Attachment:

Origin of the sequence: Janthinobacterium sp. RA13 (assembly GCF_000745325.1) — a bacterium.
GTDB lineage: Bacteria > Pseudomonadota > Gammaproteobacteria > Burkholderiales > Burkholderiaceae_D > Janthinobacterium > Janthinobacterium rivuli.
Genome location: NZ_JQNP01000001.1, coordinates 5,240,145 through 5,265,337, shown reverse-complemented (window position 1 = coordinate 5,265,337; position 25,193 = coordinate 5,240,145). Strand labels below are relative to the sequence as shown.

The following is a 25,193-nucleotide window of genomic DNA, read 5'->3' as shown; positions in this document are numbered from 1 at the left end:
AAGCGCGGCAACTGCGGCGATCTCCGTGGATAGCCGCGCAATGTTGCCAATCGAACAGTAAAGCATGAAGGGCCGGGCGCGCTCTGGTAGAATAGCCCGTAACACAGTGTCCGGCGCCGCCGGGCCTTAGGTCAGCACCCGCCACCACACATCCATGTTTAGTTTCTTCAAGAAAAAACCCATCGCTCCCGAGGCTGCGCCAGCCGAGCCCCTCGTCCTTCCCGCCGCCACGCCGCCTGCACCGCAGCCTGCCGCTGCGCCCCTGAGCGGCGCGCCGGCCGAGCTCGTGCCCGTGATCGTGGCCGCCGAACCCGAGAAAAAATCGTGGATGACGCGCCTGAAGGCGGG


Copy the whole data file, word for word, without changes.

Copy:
Origin of the sequence: Janthinobacterium sp. RA13 (assembly GCF_000745325.1) — a bacterium.
GTDB lineage: Bacteria > Pseudomonadota > Gammaproteobacteria > Burkholderiales > Burkholderiaceae_D > Janthinobacterium > Janthinobacterium rivuli.
Genome location: NZ_JQNP01000001.1, coordinates 5,240,145 through 5,265,337, shown reverse-complemented (window position 1 = coordinate 5,265,337; position 25,193 = coordinate 5,240,145). Strand labels below are relative to the sequence as shown.

The following is a 25,193-nucleotide window of genomic DNA, read 5'->3' as shown; positions in this document are numbered from 1 at the left end:
AAGCGCGGCAACTGCGGCGATCTCCGTGGATAGCCGCGCAATGTTGCCAATCGAACAGTAAAGCATGAAGGGCCGGGCGCGCTCTGGTAGAATAGCCCGTAACACAGTGTCCGGCGCCGCCGGGCCTTAGGTCAGCACCCGCCACCACACATCCATGTTTAGTTTCTTCAAGAAAAAACCCATCGCTCCCGAGGCTGCGCCAGCCGAGCCCCTCGTCCTTCCCGCCGCCACGCCGCCTGCACCGCAGCCTGCCGCTGCGCCCCTGAGCGGCGCGCCGGCCGAGCTCGTGCCCGTGATCGTGGCCGCCGAACCCGAGAAAAAATCGTGGATGACGCGCCTGAAGGCGGG